It was chilly up on the mountain – 37 degrees Fahrenheit with a breeze from the northwest. I had a slow start with nearly cloudless sky and no migrants in the first hour, but then things picked up. Jeff and Liz Zahn joined me in the second hour; we had a nice mix of birds including my only migrating Bald Eagle of the day, an adult over the valley which was located by Liz. .
It was during the fourth hour of the watch when fellow counter Jeanne Cimorelli located a kettle of vultures due north of the platform. The birds rose up very high and then began to stream out, heading SSW in a determined fashion. Counting a few stragglers that followed the kettle, there was a total of 41 Turkey Vultures and 2 Black Vultures that passed through.
In my final hour, I was getting ready to wrap things up a little early because I hadn’t had a migrating raptor in over an hour. Then Amanda Stanley and Jon Fazio (visiting from Wildcat Ridge Hawkwatch) showed up and we had one last flurry of activity to end the day with: a Cooper’s Hawk, a young Northern Harrier, and a Peregrine Falcon. I finished the day with 97 migrating raptors; this brought our year total to over 8600 birds. As usual I’ve included my HMANA (Hawk Migration Assoc. of North America) at the bottom of this post.
I was pleasantly surprised with a decent flight today at Mount Peter Hawkwatch. This week nearly 5,400 Broad-winged Hawks were counted at the watch, and I just sort of had the feeling that there wouldn’t be many birds passing through today on a very light (1 mph) northwest wind. While it wasn’t a huge number, I was happy to count 215 BWHAs in what was a tough sky – nearly all blue with almost no cloud cover. Huge thanks to fellow counters that helped – Judy Cinquina, Tom Millard, and BA McGrath. I’ve included my report for HMANA (Hawk Migration Association of North America) at the bottom of this post.
On Saturday, I had my first day as official counter at Mt. Peter for the season. I’m cutting back a little this year and not doing every Saturday, so when the schedule came out in August and I saw I had the 14th of September, I was excited – primetime for Broad-winged Hawks! Little did I know then that conditions and weather would conspire against me to deliver my least productive day of counting at Mt. Pete ever. I had a paltry 2 (!) migrating raptors all day. It rained periodically. Even the local Red-tailed Hawks and vultures took the day off for the most part. On the positive side, I did have a Broad-winged Hawk perched in the parking lot when I arrived, as well as a nice mixed flock of warblers that worked the area all day (Yellow-rumped, Northern Parula, Black-throated Green, Black-and-white, and American Redstart).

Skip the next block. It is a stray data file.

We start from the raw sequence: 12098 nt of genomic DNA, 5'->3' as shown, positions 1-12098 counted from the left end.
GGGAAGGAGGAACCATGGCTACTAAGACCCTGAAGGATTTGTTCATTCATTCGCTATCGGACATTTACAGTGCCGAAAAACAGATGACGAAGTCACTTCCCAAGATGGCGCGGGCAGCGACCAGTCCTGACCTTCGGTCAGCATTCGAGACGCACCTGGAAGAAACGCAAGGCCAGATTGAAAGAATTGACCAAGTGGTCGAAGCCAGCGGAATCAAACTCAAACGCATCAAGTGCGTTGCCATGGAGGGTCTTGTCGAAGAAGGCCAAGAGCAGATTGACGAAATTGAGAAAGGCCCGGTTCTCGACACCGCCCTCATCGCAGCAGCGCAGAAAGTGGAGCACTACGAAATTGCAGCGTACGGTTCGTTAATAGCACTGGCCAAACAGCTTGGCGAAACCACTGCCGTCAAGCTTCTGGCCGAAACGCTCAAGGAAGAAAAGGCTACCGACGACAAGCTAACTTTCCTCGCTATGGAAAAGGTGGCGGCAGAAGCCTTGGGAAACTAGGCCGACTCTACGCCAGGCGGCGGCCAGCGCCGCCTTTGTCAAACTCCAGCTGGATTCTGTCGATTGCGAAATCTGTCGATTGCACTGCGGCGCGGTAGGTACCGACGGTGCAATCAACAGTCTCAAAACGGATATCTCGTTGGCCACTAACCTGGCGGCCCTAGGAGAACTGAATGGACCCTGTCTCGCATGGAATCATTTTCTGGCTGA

On Sunday I went to the Winding Waters trail at Wallkill River National Wildlife Refuge to try for warblers. I did alright, in spite of a late start, with 9 species of warbler:
Black-throated Green Warbler
I also spend some time at Mt. Peter, where the birds were actually flying on Sunday. It wasn’t an amazing flight, but there were enough birds to keep it interesting. And I was able to get a Broad-winged Hawk in flight. All in all, not a bad weekend for birding in the OC.
It was really great to have the day off, and I thought that the conditions and the timing would be pretty darn good for some interesting shorebirds in the black dirt today (Buff-breasted Sandpiper, Baird’s Sandpiper, American Golden-plovers were among my targets). Alas, in spite of searching while the storms were passing through our area, and afterwards as well, I came up empty. I even struck out with the STILT SANDPIPER at Beaver Pond (I’m thinking that bird has likely moved on as I know of a couple folks that went for it without success).
Fortunately there were enough raptors around to provide a couple decent photo ops. And I was entertained by a young Green Heron trying to swallow an absolutely massive frog. It swallowed the entire frog, except for its two back feet, only to regurgitate the entire thing and then have success on the 2nd try. It’s back to work for me tomorrow morning – that ought to bring some shorebirds in.
Since I have Ruffed Grouse on the brain this weekend, I headed out early this morning to the only other location where I’ve seen the bird: Hickok Brook Multiple Use Area in Sullivan County. I didn’t have any luck with RUGR, (I knew I’d have to get lucky to come across one), but I was happy to get back to a spot that I’d only been to one other time, two years ago. It was a sunny, cool morning with a little bit of a breeze blowing. I took a nice, long, comfortable walk; the trails are mostly wide open and flat which makes for some good birding conditions. It was a birdy morning and I had 35 species on my list, with most birds being heard and not seen. I remembered having a similar experience last time I was there, but really, to me it’s pretty normal for summertime birding. Highlights for me were mostly raptors, including my second Barred Owl of the weekend, this one was heard but not seen. I also had a pair of Red-shouldered Hawks calling and also a pair of Broad-winged Hawks – I heard them first and then watched one shoot through the woods in the distance. I know that I missed some birds out there today – it’s hard to bird by ear for me when I’m a little bit outside of Orange County as I’m not entirely sure which birds to expect. I decided to not worry about it too much and just enjoyed a nice walk in the woods.